Sunday, August 27, 2006

Iraq and the Role of Sistani

The politically moderate Ayatollah Sistani, the most revered cleric among the majority Shiites in Iraq may be losing influence. That does not bode well for democracy in Iraq since the more influence Sistani loses, the more the extremists in Iraq may benefit.

Scott Johnson of Newsweek has an article on Sistani:
The plea late last week from the Grand Ayatollah Ali al-Sistani was an unusually modest one. With thousands of American troops sweeping through the streets of Baghdad to prevent an escalation of civil war, and Sunni and Shiite militias continuing to murder civilians every night, Sistani—Iraq's leading Shiite religious authority— had a simple request. "Desist from traveling abroad," he cautioned his country's politicians in a statement issued through a spokesman, "Come down to the streets and be in touch with the people, to feel their suffering."

It seemed a reasonable enough request. But Sistani's appeal was also striking in its limited ambition. For months, calming statements from the ayatollah held Shiites back from retaliating for killings by Sunni insurgents. But three years of insurgency, sectarian tensions and miserable living conditions have shrunk the space for temperance and given extremists plenty of room to operate. "[Sistani] doesn't have the same degree of influence," says Joost Hilterman, director of the International Crisis Group's Iraq program, based in Jordan. "He may be saying the same things, but fewer people are listening to him." As much as anything, the battle now is about which voices will shape the future of Iraq.

I'm always uneasy about articles like this that appear in major news outlets. My first question these days is this: is this a straightforward news story or is this story derived from someone in the Bush Administration trying to shape opinion about Sistani and Iraq? I don't know the answer. However, secular and now even religious moderates are not doing well in Iraq these days and so it's something of a given that Sistani's influence may be less than it was. An analogy, admittedly a flawed one perhaps, is to think of the Pope who has enormous influence among Catholics (and even beyond) but who can't stop a war he is opposed to. Sistani may not have much ability to stop a civil war, somewhat low-level though it may be at the moment.

But Juan Cole of Informed Comment noticed this about Sistani:
Grand Ayatollah Ali Sistani has called on Iraqi politicians to please stay in Iraq and take care of business. Ever since the elections of January, 2005, it has often been the case that much of the cabinet and many parliamentarians were actually in London or elsewhere abroad for much of the time. Sistani must fear that this absenteeism is part of the problem with governance in the country, which threatens everything he has worked for.

Cole also mentions that one of Sistani's spokespersons urged Iraqi politicians to get outside the Green Zone more. I don't know what the purpose of these statements are, but certainly they can't be regarded as anything more than mild calls for action and they don't particularly address any number of larger issues. If nothing else, Sistani could be biding his time, while giving the Iraqi government time to get its act together. It should be noted, however, that his criticism of the Iraqi government also applies to Americans and could be regarded as a mild criticism, if there's anyone around to notice.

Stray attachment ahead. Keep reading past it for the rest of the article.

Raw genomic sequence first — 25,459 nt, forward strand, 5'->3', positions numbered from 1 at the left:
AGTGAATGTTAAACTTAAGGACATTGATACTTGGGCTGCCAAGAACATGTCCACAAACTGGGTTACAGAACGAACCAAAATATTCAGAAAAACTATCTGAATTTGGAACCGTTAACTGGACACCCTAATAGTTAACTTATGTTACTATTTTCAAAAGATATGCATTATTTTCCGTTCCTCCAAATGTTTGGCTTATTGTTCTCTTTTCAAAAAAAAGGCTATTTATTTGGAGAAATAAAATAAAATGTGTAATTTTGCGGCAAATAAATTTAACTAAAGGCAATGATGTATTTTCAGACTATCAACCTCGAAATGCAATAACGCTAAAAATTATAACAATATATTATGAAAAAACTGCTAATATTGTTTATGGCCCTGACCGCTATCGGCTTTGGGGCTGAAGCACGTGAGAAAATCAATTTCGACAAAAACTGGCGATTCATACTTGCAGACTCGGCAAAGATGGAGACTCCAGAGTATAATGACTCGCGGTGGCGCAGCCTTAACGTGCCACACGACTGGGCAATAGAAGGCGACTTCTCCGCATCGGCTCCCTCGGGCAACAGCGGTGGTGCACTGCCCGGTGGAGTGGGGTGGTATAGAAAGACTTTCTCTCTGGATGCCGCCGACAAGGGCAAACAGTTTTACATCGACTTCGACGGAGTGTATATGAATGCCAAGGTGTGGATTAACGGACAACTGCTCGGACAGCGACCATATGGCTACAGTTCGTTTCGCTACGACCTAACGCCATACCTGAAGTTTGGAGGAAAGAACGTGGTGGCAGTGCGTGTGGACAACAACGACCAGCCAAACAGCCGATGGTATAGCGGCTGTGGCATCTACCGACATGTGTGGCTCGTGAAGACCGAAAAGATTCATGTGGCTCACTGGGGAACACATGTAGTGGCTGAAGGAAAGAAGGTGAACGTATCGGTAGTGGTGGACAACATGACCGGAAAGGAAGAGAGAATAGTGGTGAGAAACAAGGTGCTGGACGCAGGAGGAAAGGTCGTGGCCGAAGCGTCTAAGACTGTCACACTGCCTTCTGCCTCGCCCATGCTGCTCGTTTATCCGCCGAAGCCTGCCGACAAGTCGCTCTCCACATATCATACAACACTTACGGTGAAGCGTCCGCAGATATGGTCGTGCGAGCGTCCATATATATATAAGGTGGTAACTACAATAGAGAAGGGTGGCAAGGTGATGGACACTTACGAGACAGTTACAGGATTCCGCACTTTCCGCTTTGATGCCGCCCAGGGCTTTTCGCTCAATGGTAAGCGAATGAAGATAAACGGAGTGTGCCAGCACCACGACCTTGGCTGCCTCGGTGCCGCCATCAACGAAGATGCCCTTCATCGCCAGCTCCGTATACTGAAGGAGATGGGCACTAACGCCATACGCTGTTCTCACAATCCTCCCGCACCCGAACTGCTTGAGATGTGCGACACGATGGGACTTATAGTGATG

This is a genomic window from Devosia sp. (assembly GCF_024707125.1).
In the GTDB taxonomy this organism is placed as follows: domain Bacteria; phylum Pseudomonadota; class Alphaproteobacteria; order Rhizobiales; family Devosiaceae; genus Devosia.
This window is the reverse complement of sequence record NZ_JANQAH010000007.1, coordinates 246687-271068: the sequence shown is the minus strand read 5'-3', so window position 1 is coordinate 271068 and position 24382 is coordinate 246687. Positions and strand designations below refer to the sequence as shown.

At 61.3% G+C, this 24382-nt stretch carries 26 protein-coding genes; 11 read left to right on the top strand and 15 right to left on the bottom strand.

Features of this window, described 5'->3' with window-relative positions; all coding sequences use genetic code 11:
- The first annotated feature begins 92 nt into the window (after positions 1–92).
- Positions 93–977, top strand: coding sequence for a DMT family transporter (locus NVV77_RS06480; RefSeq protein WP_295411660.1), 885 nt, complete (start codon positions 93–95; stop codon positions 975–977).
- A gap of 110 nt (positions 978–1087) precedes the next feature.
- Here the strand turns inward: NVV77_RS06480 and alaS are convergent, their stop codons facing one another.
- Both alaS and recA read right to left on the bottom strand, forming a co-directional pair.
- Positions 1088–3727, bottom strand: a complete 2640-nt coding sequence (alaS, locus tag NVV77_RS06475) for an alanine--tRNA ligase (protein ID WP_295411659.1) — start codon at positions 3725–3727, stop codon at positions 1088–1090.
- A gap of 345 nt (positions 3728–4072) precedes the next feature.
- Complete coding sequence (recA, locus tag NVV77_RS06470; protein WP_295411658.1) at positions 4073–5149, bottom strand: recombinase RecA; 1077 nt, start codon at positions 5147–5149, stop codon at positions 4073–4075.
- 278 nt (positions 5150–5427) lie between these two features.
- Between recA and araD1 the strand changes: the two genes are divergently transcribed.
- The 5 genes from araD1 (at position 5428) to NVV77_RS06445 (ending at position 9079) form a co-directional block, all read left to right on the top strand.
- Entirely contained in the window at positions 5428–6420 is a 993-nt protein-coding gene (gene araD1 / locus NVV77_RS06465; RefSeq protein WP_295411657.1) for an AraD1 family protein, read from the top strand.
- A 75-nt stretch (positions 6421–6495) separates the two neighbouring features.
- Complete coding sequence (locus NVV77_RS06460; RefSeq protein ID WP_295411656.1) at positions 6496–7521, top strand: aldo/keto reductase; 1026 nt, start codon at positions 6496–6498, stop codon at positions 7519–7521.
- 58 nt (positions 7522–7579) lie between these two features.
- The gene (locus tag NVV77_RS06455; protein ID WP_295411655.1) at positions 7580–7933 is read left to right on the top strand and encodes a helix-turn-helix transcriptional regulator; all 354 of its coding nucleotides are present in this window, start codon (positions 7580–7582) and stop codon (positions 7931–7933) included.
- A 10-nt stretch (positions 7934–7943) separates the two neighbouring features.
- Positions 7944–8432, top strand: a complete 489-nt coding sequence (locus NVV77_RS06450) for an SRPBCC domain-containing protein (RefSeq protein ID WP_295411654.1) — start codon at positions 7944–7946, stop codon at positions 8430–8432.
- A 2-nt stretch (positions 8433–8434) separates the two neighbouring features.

Even now, it's not out of the question that Sistani knows a great deal more of what's going on in Iraq, particularly in the Shiite areas, than anyone in the Green Zone. When Americans first arrived in Iraq, the Bush Administration spent the first six months pursuing privatization opportunities far more than democracy (for those who have forgotten, there was an insane gold rush at the time with Republican cronies and even a number of administration figures quitting their jobs to reap the benefits). From the beginning, Sistani pushed for an early start to democracy, which in his view meant voting, but Americans kept postponing a vote in the hopes of installing what they hoped would be a compliant secular moderate. Sistani also warned that Iraq would probably deteriorate without such a vote. He was right.

There are some who are arguing that the Bush Administration is deliberately exploiting the growing chaos in Iraq for its own purposes. That would not surprise me since almost every blunder by the Bush Administration is quickly reframed as an 'opportunity' and Bush keeps rolling the dice on reckless double or nothing bets, losing far more often than he wins. Bush still has enormous power at his disposal (and considerable opportunity to show further incompetence) but I doubt very much that Bush and his advisers have a clear idea what they're trying to accomplish at this late date except to stay in the game (no doubt, in their usually clumsy manner) without having to admit what a dismal failure their Iraq policy is.

But I wouldn't rule out Sistani's remaining influence. He has sent us politely worded warning after warning about conditions in Iraq (as far as I can tell, they don't appear to have been threats but simply observations of what was likely to happen if certain steps weren't taken; but accurate messengers are never popular with people like Bush, Cheney and Rumsfeld); we have ignored some of Sistani's warnings and paid attention to some. The point is that Sistani has at times being very accurate about conditions in Iraq. Someone who can read Iraq accurately may still have something to say about its future.

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